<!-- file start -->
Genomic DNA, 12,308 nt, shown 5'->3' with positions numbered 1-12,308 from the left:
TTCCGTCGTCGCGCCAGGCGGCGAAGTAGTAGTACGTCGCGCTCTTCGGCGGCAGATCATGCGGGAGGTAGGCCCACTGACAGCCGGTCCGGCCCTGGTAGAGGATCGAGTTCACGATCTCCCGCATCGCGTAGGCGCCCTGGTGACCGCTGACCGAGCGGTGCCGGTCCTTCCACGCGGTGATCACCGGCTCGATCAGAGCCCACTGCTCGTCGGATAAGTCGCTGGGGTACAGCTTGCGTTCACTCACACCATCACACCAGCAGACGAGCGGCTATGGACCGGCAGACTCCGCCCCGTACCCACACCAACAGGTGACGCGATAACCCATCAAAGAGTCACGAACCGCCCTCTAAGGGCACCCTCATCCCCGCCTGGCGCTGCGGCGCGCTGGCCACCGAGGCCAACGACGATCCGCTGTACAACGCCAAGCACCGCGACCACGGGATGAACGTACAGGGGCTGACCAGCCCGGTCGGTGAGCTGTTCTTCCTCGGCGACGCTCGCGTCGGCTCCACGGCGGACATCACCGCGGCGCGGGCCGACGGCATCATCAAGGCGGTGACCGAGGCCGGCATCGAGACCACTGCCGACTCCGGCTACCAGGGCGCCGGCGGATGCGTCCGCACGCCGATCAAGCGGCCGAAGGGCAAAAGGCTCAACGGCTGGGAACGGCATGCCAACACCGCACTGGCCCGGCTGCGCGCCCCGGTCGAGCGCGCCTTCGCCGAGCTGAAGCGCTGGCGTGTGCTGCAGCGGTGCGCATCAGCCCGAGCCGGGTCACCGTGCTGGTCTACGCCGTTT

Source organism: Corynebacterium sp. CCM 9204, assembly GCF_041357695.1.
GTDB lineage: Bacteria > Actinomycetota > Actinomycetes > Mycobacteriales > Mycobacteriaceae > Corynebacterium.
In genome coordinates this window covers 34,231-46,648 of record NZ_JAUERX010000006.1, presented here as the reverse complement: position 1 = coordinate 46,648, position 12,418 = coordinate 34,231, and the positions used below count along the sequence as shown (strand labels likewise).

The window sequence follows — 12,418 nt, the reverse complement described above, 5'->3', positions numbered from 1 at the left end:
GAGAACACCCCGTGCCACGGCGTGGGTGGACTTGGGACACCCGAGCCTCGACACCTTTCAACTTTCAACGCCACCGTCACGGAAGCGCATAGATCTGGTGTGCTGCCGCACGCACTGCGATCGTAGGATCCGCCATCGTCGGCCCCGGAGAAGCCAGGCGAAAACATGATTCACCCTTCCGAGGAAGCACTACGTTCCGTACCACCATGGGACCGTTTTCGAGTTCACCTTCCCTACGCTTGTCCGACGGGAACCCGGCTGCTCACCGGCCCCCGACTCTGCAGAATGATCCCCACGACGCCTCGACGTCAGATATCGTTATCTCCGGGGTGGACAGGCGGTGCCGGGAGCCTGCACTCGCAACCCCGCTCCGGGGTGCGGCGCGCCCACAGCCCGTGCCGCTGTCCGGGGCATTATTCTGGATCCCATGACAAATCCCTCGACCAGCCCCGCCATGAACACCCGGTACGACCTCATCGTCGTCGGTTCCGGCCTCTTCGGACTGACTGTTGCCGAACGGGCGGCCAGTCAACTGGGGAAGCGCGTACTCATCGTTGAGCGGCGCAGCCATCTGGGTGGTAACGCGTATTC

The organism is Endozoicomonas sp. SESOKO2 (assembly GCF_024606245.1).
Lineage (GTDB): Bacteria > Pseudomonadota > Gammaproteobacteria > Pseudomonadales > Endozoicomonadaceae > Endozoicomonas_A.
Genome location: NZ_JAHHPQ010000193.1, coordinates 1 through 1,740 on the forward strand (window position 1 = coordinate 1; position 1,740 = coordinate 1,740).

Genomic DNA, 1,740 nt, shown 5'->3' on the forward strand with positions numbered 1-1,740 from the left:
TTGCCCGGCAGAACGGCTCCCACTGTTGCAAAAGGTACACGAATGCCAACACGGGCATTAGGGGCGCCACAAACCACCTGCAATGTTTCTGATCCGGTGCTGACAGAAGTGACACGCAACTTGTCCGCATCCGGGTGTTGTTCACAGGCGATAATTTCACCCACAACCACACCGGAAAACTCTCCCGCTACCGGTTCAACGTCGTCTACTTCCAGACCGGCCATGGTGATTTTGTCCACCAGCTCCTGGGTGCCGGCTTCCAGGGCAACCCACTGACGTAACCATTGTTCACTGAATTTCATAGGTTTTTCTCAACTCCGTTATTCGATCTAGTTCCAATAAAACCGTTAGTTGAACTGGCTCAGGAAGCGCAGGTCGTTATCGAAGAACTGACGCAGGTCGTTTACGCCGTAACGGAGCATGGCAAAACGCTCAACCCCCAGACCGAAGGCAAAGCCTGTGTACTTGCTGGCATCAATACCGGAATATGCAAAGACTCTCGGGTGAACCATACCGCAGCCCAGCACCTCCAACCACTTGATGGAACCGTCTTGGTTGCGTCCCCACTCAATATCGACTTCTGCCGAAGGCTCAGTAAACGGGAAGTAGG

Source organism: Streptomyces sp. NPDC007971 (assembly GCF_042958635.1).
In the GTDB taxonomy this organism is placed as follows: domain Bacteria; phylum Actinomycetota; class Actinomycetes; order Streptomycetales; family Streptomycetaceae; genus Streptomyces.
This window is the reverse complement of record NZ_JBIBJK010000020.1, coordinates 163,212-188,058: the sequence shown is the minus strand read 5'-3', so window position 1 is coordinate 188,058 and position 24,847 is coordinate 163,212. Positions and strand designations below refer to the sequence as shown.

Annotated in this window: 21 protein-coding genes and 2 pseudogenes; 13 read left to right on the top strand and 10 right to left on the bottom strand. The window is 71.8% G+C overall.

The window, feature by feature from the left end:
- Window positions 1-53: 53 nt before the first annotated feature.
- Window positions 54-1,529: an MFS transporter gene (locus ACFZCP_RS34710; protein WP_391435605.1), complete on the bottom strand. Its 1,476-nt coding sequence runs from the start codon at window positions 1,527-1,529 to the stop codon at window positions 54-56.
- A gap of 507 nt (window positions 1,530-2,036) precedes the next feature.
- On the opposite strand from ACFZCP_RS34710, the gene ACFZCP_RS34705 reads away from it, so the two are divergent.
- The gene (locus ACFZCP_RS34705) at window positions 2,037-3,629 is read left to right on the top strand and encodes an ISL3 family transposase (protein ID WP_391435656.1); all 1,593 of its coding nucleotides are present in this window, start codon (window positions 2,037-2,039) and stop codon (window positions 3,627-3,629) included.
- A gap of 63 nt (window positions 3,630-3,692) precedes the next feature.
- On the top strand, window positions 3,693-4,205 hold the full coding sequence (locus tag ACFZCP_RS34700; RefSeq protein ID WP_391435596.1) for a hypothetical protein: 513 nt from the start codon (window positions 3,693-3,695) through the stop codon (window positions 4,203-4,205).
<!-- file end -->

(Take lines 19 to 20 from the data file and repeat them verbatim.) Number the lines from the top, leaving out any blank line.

- Window positions 54-1,529: an MFS transporter gene (locus ACFZCP_RS34710; protein WP_391435605.1), complete on the bottom strand. Its 1,476-nt coding sequence runs from the start codon at window positions 1,527-1,529 to the stop codon at window positions 54-56.
- A gap of 507 nt (window positions 1,530-2,036) precedes the next feature.